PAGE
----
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Indian astronomers detect dozens of variable stars in the NGC 381 region

Indian astronomers detect dozens of variable stars in the NGC 381 region The finding chart for 57 periodic variables detected in NGC 381 region. The variable stars are marked by the circle and labeled with star IDs. The right ascension and declination are given in degrees. Credit: Maurya et al., 2022.

Astronomers from the Aryabhatta Research Institute of observational sciencES (ARIES) and from the Physical Research Laboratory in India report the detection of 57 variable stars in the field of the open cluster NGC 381. The discovery was detailed in a paper published December 19 on the arXiv preprint server.

Open clusters (OCs), formed from the same giant molecular cloud, are groups of stars loosely gravitationally bound to each other. So far, more than 1,000 of them have been discovered in the Milky Way, and scientists are still looking for more, hoping to find a variety of these stellar groupings. Expanding the list of known galactic OCs and studying them in detail could be crucial for improving our understanding of the formation and evolution of our galaxy.

Detecting and studying variable stars, especially in OC environments, could offer important hints into aspects of stellar structure and evolution. It could be also helpful in order to advance our knowledge about the distance scale of the universe.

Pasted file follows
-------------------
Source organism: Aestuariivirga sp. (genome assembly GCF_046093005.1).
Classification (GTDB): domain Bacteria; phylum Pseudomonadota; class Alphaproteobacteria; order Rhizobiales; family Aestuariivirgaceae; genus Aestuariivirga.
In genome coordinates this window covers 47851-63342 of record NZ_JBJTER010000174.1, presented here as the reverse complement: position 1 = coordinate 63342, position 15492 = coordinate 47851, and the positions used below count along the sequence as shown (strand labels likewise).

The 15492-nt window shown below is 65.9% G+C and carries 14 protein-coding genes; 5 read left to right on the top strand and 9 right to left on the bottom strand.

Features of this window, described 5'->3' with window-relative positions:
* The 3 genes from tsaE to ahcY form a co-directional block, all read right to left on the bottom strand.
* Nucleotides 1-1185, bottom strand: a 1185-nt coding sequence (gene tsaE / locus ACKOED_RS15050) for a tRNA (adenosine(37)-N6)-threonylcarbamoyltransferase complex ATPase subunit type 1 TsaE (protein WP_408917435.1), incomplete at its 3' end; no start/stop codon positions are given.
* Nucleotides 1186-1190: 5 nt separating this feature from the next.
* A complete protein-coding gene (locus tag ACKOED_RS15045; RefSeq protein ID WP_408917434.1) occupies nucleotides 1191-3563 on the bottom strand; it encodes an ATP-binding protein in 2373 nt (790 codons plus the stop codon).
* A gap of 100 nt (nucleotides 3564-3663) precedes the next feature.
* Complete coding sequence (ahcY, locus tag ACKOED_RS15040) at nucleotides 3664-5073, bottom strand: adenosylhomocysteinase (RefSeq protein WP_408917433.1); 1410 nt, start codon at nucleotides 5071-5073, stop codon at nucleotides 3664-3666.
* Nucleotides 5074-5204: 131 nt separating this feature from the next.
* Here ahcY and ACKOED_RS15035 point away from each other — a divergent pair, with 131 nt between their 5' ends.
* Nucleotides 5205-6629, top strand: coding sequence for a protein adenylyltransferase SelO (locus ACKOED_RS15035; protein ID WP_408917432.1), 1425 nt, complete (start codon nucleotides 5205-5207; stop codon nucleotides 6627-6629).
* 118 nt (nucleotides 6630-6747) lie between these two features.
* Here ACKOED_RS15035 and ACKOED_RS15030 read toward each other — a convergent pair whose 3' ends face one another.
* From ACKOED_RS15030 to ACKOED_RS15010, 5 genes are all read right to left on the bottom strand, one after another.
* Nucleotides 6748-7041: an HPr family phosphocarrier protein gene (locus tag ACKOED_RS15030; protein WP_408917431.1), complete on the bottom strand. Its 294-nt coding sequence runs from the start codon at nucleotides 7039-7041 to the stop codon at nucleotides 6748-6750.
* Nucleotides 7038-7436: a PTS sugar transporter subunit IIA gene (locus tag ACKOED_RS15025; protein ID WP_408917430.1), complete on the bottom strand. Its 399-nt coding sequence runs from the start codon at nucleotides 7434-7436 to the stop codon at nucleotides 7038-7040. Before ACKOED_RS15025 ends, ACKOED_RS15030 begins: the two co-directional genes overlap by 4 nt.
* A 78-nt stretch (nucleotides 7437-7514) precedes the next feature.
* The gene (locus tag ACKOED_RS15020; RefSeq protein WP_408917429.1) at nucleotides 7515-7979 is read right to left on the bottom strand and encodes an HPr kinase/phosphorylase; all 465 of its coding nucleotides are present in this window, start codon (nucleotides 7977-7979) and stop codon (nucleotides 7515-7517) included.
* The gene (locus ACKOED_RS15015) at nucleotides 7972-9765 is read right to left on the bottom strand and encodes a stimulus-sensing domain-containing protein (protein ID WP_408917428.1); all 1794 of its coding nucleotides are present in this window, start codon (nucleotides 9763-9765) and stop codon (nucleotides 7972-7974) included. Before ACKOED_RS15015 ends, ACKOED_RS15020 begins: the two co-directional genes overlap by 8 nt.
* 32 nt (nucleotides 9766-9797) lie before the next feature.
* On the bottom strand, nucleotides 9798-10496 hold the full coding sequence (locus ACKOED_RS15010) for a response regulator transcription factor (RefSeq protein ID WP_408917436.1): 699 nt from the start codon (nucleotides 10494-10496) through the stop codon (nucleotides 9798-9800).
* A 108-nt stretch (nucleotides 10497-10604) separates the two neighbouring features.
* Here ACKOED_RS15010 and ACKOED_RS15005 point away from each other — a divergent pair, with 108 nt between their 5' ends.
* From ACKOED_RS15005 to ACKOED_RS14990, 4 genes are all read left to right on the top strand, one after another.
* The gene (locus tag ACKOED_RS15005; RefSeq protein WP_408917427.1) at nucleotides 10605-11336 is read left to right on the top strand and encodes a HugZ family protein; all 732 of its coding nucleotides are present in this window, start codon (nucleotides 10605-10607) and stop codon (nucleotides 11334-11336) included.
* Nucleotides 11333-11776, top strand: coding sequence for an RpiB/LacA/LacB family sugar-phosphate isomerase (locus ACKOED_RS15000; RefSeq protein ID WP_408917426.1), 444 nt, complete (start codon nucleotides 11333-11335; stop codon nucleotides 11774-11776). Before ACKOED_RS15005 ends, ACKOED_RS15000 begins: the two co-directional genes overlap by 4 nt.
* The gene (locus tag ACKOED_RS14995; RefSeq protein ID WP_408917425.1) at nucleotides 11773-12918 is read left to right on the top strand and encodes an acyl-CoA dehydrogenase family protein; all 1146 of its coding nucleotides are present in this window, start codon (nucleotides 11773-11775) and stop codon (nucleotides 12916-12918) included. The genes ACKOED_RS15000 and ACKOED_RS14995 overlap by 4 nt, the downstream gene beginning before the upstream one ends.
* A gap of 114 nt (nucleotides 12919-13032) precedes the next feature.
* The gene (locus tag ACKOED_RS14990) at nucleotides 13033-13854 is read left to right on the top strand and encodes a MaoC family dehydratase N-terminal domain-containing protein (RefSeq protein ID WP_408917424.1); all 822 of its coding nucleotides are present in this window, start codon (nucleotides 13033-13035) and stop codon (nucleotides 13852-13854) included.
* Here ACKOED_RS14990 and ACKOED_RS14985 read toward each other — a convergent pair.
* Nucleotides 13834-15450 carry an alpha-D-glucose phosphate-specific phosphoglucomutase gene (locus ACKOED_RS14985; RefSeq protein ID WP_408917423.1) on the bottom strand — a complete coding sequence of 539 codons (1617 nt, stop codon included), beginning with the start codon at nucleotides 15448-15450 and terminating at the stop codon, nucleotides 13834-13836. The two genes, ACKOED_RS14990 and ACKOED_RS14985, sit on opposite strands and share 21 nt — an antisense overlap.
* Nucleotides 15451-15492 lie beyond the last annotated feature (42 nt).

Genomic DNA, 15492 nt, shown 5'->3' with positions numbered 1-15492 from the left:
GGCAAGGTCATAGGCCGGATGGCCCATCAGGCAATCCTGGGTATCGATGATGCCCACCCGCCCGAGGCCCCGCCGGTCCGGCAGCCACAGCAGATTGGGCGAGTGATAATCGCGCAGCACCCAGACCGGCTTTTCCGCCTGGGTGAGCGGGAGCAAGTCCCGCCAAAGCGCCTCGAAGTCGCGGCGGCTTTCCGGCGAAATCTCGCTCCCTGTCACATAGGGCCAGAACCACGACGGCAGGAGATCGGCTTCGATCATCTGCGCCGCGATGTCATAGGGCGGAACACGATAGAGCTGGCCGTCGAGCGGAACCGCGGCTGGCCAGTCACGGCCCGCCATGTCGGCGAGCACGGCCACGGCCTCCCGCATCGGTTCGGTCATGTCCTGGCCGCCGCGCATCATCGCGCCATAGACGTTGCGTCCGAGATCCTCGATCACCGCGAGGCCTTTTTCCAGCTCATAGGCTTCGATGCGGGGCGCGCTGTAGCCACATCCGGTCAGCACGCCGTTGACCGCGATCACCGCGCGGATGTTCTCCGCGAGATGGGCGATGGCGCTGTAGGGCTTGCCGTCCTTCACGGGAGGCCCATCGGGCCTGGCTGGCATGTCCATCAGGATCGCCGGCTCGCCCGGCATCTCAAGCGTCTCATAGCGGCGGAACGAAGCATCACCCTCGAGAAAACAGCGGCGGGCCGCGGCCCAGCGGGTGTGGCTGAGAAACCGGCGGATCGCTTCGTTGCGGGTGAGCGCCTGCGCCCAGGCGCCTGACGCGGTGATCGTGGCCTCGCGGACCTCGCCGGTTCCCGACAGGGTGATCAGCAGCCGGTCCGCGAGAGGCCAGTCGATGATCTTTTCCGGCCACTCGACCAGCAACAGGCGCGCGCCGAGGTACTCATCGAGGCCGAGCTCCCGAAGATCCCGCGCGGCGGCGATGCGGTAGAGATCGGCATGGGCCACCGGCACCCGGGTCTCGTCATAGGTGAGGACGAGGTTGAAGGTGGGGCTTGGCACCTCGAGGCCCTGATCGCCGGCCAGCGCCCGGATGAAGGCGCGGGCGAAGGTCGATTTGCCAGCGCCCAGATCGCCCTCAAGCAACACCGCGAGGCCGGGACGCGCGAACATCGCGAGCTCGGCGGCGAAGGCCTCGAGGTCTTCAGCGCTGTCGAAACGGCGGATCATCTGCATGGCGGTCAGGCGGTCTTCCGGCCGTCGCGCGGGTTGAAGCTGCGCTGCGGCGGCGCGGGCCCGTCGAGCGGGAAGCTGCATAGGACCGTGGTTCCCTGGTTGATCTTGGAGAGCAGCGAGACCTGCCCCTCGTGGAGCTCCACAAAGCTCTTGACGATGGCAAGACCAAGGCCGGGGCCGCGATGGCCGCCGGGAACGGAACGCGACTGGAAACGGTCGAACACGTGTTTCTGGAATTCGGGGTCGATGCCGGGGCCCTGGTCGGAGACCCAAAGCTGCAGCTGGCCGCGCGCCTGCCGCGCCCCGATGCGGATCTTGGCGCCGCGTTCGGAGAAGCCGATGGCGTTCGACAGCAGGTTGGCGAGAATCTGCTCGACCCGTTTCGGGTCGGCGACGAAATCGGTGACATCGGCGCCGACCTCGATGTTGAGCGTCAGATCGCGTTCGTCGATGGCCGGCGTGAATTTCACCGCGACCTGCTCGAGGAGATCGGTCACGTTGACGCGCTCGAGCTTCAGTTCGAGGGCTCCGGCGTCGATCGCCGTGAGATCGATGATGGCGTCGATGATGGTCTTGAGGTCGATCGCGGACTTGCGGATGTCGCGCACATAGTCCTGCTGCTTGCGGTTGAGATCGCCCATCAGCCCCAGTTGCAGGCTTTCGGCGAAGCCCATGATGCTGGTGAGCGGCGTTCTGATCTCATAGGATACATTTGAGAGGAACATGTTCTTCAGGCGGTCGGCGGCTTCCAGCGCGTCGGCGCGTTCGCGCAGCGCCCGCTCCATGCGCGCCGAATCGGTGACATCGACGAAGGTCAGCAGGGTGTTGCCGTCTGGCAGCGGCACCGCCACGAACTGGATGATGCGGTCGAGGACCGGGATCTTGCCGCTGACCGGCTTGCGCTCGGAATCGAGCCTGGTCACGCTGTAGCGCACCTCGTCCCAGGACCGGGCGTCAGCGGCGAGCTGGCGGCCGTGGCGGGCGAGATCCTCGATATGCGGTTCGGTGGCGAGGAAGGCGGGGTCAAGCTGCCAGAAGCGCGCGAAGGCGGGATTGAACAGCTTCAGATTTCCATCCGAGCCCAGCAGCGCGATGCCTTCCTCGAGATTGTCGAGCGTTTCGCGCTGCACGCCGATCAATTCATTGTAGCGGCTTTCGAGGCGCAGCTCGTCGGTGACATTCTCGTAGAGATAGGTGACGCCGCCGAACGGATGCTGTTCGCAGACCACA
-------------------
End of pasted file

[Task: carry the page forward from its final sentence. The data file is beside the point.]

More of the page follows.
Located some 3,700 light years away in the constellation of Cassiopeia, NGC 381 (also known as Collinder 10) is an intermediate-age (about 447 million years old) sparse open cluster with a radius of some 15 light years and a mass of about 32.4 solar masses. Although several studies of NGC 381 have been conducted, still very little is known about its variable stars content.

That is why a team of astronomers led by Jayanand Maurya of ARIES performed the first variability study of NGC 381 and its surroundings. For this purpose they employed the 1.3-m Devasthal Fast Optical Telescope (DFOT) in India.

“We extensively observed the open cluster region NGC 381 in V and I bands for the variability study. The region was observed using the 1.3-m DFOT telescope equipped with 2k×2k CCD having a large field of view of ∼ 18′ × 18′ suitable for variability search. The data were collected on 27 nights over a span of more than one year from October 1, 2017 to January 14, 2019,” the researchers explained.

As a result, the team identified a total of 57 periodic variable stars in the field of NGC 381 and five of them turned out to be cluster members. The astronomers classified these variables based on the shape of their light curves, period, amplitude, and location on the Hertzsprung-Russell (HR) diagrams.

According to the study, 10 out of the 57 identified variables are eclipsing binaries—eight of the W UMa type (EW) and two of the Algol type (EA). In the sample there are also 15 rotational variable stars and two pulsating variables—one of the Delta Scuti type and one of the Gamma Doradus type.

The remaining 30 variables could not be classified in any particular type; therefore, the researchers dubbed them “miscellaneous type variables.” The authors of the paper added that more time-series data complemented with a spectroscopic study are necessary in order to characterize these variables.

© 2022 Science X Network

Source phys.org

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